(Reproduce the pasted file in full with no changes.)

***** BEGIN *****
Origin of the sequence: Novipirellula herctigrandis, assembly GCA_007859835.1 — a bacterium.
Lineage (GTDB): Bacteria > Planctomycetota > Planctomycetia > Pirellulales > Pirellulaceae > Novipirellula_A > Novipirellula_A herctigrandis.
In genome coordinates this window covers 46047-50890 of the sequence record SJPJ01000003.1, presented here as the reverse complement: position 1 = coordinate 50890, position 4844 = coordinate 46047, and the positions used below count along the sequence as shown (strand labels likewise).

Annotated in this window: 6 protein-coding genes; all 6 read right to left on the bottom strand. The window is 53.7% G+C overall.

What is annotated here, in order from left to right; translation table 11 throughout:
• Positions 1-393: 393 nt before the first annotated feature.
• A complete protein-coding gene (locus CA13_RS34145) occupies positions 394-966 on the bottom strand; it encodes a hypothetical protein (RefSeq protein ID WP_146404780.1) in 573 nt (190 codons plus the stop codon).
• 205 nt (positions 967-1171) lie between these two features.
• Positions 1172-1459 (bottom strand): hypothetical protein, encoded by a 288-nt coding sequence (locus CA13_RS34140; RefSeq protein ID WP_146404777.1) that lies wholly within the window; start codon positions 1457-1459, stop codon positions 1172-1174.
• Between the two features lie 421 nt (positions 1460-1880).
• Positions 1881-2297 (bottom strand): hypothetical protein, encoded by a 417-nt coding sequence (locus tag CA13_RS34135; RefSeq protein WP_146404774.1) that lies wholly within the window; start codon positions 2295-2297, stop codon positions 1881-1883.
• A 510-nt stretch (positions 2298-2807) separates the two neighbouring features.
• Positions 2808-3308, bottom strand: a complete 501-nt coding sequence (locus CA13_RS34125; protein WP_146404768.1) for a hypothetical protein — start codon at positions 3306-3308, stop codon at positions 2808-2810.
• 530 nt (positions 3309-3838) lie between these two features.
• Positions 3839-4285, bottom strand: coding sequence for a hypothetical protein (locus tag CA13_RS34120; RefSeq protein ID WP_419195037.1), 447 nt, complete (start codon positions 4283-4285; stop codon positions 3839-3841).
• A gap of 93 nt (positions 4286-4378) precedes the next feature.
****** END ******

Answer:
Origin of the sequence: Novipirellula herctigrandis, assembly GCA_007859835.1 — a bacterium.
Lineage (GTDB): Bacteria > Planctomycetota > Planctomycetia > Pirellulales > Pirellulaceae > Novipirellula_A > Novipirellula_A herctigrandis.
In genome coordinates this window covers 46047-50890 of the sequence record SJPJ01000003.1, presented here as the reverse complement: position 1 = coordinate 50890, position 4844 = coordinate 46047, and the positions used below count along the sequence as shown (strand labels likewise).

Annotated in this window: 6 protein-coding genes; all 6 read right to left on the bottom strand. The window is 53.7% G+C overall.

What is annotated here, in order from left to right; translation table 11 throughout:
• Positions 1-393: 393 nt before the first annotated feature.
• A complete protein-coding gene (locus CA13_RS34145) occupies positions 394-966 on the bottom strand; it encodes a hypothetical protein (RefSeq protein ID WP_146404780.1) in 573 nt (190 codons plus the stop codon).
• 205 nt (positions 967-1171) lie between these two features.
• Positions 1172-1459 (bottom strand): hypothetical protein, encoded by a 288-nt coding sequence (locus CA13_RS34140; RefSeq protein ID WP_146404777.1) that lies wholly within the window; start codon positions 1457-1459, stop codon positions 1172-1174.
• Between the two features lie 421 nt (positions 1460-1880).
• Positions 1881-2297 (bottom strand): hypothetical protein, encoded by a 417-nt coding sequence (locus tag CA13_RS34135; RefSeq protein WP_146404774.1) that lies wholly within the window; start codon positions 2295-2297, stop codon positions 1881-1883.
• A 510-nt stretch (positions 2298-2807) separates the two neighbouring features.
• Positions 2808-3308, bottom strand: a complete 501-nt coding sequence (locus CA13_RS34125; protein WP_146404768.1) for a hypothetical protein — start codon at positions 3306-3308, stop codon at positions 2808-2810.
• 530 nt (positions 3309-3838) lie between these two features.
• Positions 3839-4285, bottom strand: coding sequence for a hypothetical protein (locus tag CA13_RS34120; RefSeq protein ID WP_419195037.1), 447 nt, complete (start codon positions 4283-4285; stop codon positions 3839-3841).
• A gap of 93 nt (positions 4286-4378) precedes the next feature.